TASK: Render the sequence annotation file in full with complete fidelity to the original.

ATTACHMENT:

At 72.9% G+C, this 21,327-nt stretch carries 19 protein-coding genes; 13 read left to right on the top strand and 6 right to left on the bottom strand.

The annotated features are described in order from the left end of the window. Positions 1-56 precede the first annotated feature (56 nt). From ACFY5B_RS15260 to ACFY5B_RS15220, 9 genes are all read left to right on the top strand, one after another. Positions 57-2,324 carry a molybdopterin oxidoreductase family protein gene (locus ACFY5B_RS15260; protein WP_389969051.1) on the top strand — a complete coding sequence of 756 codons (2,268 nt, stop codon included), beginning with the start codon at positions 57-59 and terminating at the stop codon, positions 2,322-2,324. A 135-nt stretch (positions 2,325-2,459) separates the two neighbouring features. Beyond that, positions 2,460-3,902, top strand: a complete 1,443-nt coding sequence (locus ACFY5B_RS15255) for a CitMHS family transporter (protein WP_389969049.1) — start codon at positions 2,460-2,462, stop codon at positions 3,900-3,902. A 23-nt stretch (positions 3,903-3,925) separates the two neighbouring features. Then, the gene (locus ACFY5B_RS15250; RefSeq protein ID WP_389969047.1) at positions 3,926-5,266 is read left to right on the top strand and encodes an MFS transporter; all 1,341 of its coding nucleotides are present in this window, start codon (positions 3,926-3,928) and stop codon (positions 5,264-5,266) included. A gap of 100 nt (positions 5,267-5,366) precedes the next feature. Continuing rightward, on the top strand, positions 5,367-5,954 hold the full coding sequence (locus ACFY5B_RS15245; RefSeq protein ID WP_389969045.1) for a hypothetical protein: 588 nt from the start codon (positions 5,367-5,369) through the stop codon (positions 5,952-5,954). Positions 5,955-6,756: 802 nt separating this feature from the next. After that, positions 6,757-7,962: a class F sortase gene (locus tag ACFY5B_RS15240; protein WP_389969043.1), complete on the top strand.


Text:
At 72.9% G+C, this 21,327-nt stretch carries 19 protein-coding genes; 13 read left to right on the top strand and 6 right to left on the bottom strand.

The annotated features are described in order from the left end of the window. Positions 1-56 precede the first annotated feature (56 nt). From ACFY5B_RS15260 to ACFY5B_RS15220, 9 genes are all read left to right on the top strand, one after another. Positions 57-2,324 carry a molybdopterin oxidoreductase family protein gene (locus ACFY5B_RS15260; protein WP_389969051.1) on the top strand — a complete coding sequence of 756 codons (2,268 nt, stop codon included), beginning with the start codon at positions 57-59 and terminating at the stop codon, positions 2,322-2,324. A 135-nt stretch (positions 2,325-2,459) separates the two neighbouring features. Beyond that, positions 2,460-3,902, top strand: a complete 1,443-nt coding sequence (locus ACFY5B_RS15255) for a CitMHS family transporter (protein WP_389969049.1) — start codon at positions 2,460-2,462, stop codon at positions 3,900-3,902. A 23-nt stretch (positions 3,903-3,925) separates the two neighbouring features. Then, the gene (locus ACFY5B_RS15250; RefSeq protein ID WP_389969047.1) at positions 3,926-5,266 is read left to right on the top strand and encodes an MFS transporter; all 1,341 of its coding nucleotides are present in this window, start codon (positions 3,926-3,928) and stop codon (positions 5,264-5,266) included. A gap of 100 nt (positions 5,267-5,366) precedes the next feature. Continuing rightward, on the top strand, positions 5,367-5,954 hold the full coding sequence (locus ACFY5B_RS15245; RefSeq protein ID WP_389969045.1) for a hypothetical protein: 588 nt from the start codon (positions 5,367-5,369) through the stop codon (positions 5,952-5,954). Positions 5,955-6,756: 802 nt separating this feature from the next. After that, positions 6,757-7,962: a class F sortase gene (locus tag ACFY5B_RS15240; protein WP_389969043.1), complete on the top strand.